Mangrove swamps victims of their own prosperity
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CTA. 1989. Mangrove swamps victims of their own prosperity. Spore 23. CTA, Wageningen, The Netherlands.
Permanent link to this item: http://hdl.handle.net/10568/45126
Mangrove swamps cove. more than 15 million hectares in tropical Africa, Asia, and Latin America, and today are one of the most threatened ecosystems on our planet not just because of their fragility, but particularly because of their prosperity....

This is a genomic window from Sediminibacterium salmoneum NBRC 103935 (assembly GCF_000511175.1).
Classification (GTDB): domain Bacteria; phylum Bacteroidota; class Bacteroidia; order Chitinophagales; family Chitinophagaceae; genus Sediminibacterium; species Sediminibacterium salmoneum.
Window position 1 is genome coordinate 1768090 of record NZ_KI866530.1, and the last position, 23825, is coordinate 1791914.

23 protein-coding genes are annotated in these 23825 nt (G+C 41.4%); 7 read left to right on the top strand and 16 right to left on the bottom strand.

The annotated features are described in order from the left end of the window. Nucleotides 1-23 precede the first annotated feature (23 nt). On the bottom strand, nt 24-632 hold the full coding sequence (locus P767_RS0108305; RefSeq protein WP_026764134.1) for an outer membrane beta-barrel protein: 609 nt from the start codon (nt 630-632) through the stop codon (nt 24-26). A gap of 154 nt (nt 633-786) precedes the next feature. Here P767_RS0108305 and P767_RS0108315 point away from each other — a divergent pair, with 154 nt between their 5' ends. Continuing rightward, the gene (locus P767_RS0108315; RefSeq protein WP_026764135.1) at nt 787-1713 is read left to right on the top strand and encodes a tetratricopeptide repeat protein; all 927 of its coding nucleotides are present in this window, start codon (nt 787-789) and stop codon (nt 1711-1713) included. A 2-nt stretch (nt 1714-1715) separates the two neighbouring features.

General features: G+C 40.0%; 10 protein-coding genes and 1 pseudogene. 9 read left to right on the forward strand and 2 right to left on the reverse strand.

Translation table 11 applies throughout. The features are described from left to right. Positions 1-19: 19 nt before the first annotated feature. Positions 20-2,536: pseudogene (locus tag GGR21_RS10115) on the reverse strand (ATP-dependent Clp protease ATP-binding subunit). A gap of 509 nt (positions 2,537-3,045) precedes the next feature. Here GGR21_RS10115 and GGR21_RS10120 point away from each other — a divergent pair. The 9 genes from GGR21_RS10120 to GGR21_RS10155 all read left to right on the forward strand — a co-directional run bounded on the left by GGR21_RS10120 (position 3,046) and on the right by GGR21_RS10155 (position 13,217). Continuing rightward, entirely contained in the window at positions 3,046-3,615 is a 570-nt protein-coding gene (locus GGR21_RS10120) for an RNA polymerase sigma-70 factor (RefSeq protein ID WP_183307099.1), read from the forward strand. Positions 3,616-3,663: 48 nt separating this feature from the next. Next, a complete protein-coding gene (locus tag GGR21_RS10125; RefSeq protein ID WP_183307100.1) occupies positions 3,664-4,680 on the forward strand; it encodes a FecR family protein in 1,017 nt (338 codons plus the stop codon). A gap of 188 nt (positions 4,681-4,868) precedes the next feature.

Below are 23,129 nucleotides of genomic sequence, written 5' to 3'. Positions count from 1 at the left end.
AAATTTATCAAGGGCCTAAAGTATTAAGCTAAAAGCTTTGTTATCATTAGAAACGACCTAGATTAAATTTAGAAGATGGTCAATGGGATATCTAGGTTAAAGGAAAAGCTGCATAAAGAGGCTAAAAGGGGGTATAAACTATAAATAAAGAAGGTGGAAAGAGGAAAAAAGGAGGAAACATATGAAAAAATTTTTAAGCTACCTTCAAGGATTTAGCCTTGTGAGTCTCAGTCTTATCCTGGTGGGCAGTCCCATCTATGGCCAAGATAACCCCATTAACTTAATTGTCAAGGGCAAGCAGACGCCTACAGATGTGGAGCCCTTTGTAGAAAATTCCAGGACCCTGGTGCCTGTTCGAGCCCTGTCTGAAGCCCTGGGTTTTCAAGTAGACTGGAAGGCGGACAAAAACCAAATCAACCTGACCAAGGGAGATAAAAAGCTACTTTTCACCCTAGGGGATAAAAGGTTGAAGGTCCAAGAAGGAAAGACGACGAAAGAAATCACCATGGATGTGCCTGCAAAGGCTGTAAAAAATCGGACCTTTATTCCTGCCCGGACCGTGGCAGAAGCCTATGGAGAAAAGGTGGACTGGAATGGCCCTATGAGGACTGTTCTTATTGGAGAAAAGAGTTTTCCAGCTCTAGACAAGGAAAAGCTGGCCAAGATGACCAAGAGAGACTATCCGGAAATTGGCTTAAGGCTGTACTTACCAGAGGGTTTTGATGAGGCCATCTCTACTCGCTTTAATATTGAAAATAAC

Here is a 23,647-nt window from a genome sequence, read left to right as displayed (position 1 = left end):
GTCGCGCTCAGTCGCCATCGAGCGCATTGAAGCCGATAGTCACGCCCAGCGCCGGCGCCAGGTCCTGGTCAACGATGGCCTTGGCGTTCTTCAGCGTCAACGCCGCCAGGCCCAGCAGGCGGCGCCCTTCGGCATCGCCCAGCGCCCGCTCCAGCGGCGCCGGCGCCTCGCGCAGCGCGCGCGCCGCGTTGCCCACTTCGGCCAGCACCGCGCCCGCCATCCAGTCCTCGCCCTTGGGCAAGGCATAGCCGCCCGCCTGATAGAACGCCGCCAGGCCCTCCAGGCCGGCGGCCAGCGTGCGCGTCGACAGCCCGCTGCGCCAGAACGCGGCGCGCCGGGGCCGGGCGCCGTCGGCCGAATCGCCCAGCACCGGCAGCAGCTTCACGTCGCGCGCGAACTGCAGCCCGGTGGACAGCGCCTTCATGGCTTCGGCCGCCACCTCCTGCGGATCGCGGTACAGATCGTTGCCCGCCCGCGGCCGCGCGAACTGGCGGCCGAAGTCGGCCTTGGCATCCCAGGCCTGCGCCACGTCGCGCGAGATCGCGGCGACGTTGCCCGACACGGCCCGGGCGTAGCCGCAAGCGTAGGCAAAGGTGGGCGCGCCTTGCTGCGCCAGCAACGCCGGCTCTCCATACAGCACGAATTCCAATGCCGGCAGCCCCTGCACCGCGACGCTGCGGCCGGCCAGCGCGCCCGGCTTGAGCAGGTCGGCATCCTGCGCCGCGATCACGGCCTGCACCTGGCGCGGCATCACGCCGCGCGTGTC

Mangrove swamps cove. more than 15 million hectares in tropical Africa, Asia, and Latin America, and today are one of the most threatened ecosystems on our planet not just because of their fragility, but particularly because of their prosperity. They are on the point of being destroyed because the very people who benefit from them are over-exploiting them. The people that live along the water's edge have been using the mangrove swamps for food, medicine, fishing, fuelwood and timber. These people know how to use the riches of their environment without harming it, but nowadays the pressure of rising population and problems arising from drought are forcing people to drop their traditional practices. In some areas the quest for firewood has brought about the destruction of hundreds of mangroves. The same thing has happened with the mangrove fisheries. Tradihonally this exceptionally rich aquatic environment has been exploited without damage, but the desire for bigger profits has brought about the development of aquaculture in ponds or lagoons where fish and shrimps are farmed itensively. This entails heavy use of feedstuffs and antiparasihc chemicals, which in turn causes pollution and destroys fragile plant species. Where these pond enclosures are built of wood the ecological balance of the mangrove swamp is threatened by the destruction of so many trees. The failure of rice projects More destructive still are the results of cultivation. Agronomists have been interested for some years in setting up rice paddies in the swamps - as in Guinea, Sierra Leone, and Guinea Bissau. When these projects were pushed through too quickly and did not take into account the swamp environment which is complex and skill relatively little understood, then failure was swift and dramatic. Drought contributed to these failures. For example, in Senegal the paddies installed before 1972 were perfectly successful, but since then the diminishing rainfall has reduced the amount of fresh water available, the soil has become more acid and the salinity level has shot up. The soil of these swamps is very fragile, and man can cause irreversible damage if he destroys the delicate balances of Nature.